A Spammers' Secret: Learn them to avoid them

Let's go behind the secrets in spam e-mails, annoying pop ups and viruses! You might think that some lousy programmer made a mistake on his coding and ended up creating a virus, better think again.
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Sept. 10, 2009 - PRLog -- Better think twice before opening e-mails from unknown senders, especially if you're in the office using your computer where all your important business files are kept. Thousands of computer users and restaurant owners are getting spoofed by spam e-mails each month, forcing them to pay hefty fees for cleaning and restoring their computer POS systems back to normal. They're irritating and time consuming! And they are also becoming more dangerous to to a person as well as a business' privacy.

Below are the 3 dangers that any PC user must be aware of:

1. An increase in hijacked and spoofed e-mail addresses. Spammers has a new technology that easily allows them to fool you by making it appear as though their spam e-mails are coming from YOUR computer. This can cause your connection to the internet be terminated or put on hold by your service provider - all without your knowledge. That is why good spam blocking software will not only block inbound spam e-mails from your inbox, but also the outbound spam e-mails from your server.

2. Spam e-mails that carries viruses. Accidentally or intentionally opening an e-mail from an unknown sender can cause you several of problems. Mostly these unknown senders are the spammers who merrily spreard their virus-infected e-mails and waits for the unlucky person to open it and/or download its content. This can cause your computer to slow down, identity theft, loose data, endless popping of unapproved sites or even crashes the system! What's worst is that the personal data collected from your PC can be uploaded to the internet without your permission and use it to comit crime.

3. Phishing spam. A phishing e-mail may appear to be a legitimate e-mail from a bank, vendor, friend, or other trusted source. The purpose of this is to trick you into giving confidential information such as bank accounts, social security numbers, passwords, and credit card information. You’ve probably already received you have verified your information|e-mails from banks you don't use, or even from Paypal, that notifies you to verify your account in order to continue using their service|e-mails from banks you don't use, or even from Paypal, that notifies you to verify your account or else they will close it]. It will then direct you to a very convincing web site where you input certain information the spammer is trying to reap. In reality, this is a malicious third party that is going to use your information to open credit card accounts, access your account, steal money, and cause you other major identity and financial problems.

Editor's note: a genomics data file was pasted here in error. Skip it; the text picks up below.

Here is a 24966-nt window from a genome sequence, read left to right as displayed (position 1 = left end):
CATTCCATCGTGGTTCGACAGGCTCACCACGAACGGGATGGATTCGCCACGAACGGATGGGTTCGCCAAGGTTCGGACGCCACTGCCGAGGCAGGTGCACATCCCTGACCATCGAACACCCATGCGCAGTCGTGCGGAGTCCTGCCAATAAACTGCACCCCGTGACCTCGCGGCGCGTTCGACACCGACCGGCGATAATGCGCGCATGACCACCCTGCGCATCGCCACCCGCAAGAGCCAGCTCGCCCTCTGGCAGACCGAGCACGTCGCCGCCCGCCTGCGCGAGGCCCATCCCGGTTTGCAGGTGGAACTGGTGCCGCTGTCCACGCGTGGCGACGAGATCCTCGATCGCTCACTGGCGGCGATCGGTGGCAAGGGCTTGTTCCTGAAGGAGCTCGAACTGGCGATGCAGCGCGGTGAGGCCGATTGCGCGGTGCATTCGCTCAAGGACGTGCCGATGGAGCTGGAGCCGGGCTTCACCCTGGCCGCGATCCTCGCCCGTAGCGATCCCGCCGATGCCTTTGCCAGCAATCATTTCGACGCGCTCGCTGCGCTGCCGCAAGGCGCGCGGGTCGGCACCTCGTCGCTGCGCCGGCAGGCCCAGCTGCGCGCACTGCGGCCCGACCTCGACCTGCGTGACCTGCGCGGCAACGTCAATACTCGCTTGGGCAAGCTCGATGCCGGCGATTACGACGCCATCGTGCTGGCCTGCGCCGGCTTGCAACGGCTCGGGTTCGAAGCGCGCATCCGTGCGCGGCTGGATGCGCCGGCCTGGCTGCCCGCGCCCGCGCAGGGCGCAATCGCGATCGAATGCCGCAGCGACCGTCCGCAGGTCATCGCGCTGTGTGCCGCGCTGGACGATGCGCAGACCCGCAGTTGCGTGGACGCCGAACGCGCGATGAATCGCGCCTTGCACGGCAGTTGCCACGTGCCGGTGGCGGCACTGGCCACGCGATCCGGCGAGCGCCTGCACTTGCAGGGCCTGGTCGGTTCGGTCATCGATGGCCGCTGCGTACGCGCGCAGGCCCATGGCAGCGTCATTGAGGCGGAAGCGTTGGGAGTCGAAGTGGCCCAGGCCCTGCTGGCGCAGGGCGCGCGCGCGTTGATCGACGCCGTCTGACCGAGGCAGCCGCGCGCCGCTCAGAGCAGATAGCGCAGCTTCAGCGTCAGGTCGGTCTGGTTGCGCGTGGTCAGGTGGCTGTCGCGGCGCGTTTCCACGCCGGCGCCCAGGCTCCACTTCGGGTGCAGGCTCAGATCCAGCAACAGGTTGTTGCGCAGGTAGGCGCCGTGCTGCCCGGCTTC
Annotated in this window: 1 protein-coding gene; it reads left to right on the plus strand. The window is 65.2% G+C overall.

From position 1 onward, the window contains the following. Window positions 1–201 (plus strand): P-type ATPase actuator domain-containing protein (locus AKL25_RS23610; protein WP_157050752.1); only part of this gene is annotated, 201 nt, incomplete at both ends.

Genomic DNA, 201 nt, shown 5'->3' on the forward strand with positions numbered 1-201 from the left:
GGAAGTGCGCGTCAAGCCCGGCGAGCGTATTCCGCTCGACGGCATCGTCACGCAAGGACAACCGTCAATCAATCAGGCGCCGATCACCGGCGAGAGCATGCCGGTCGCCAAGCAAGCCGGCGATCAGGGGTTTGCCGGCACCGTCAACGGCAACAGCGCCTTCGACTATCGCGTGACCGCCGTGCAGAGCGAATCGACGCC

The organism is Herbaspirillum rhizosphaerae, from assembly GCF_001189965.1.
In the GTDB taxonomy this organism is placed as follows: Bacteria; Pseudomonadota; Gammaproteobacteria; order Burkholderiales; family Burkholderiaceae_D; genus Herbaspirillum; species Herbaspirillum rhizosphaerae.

What to do to prevent this?

Above all, you must have a reliable spam blocking software installed.

Many retail business owner over look into this, so their restaruant POS system takes serious damages.

Next, you want to make sure you don’t get on a spammers list in the first place. Once you’re on a spammer’s list, it will stay there forever and possibly get distributed to more spammers; and changing your e-mail address can be a big hassle especially if you rely on it to stay in touch with your business contacts.

The following are some of the tips that can help you protect your e-mail from getting listed on a spammer's list:

1. Use a disposable e-mail address.

Using a free e-mail address like with Yahoo or Gmail can reduce your chance on getting listed on a spammer's list. Use free e-mail addresses when shopping online or even when subscribing to avoid getting your e-mail on a spammer's broadcast list.

2. Pay attention to check boxes that are automatically filled in.

Better make sure you don't check the box that says "Yes! I want other companies to send me their offers." when shopping online. There's a big chance your e-mail address can be sold to every online advertiser.

3. Refrain from posting your primary e-mail address in public places like your website or blog.

Spammers have special programs that can collect e-mail addresses from web sites without your permission. If you really want to post an e-mail address on your web site or business blog, it'll be much safer to use “info@” so all replies forwarded to a folder in your in-box that won’t interfere with your main address.

4. Don’t open, reply to or try to opt-out of obvious spam e-mails.

Opening, replying to, or even clicking a bogus opt-out link in an obvious spam e-mail signals that your e-mail address is active, and they'll send you more spam e-mails.

The only time it is safe to click on the opt-out link or reply to the e-mail is when it is sent by a company you know or do business with (for example, a company that you purchase from or a newsletter you subscribed to).


Got a Question?

If you would like to know more about this topic or have a question in mind, you may ask for advice with our Restaurant POS professional serving your area.

The author of this article is the Vice President of Customer Relations at http://www.pos-for-restaurants.com with over 20 years experience in the restaurant point of sale industry.


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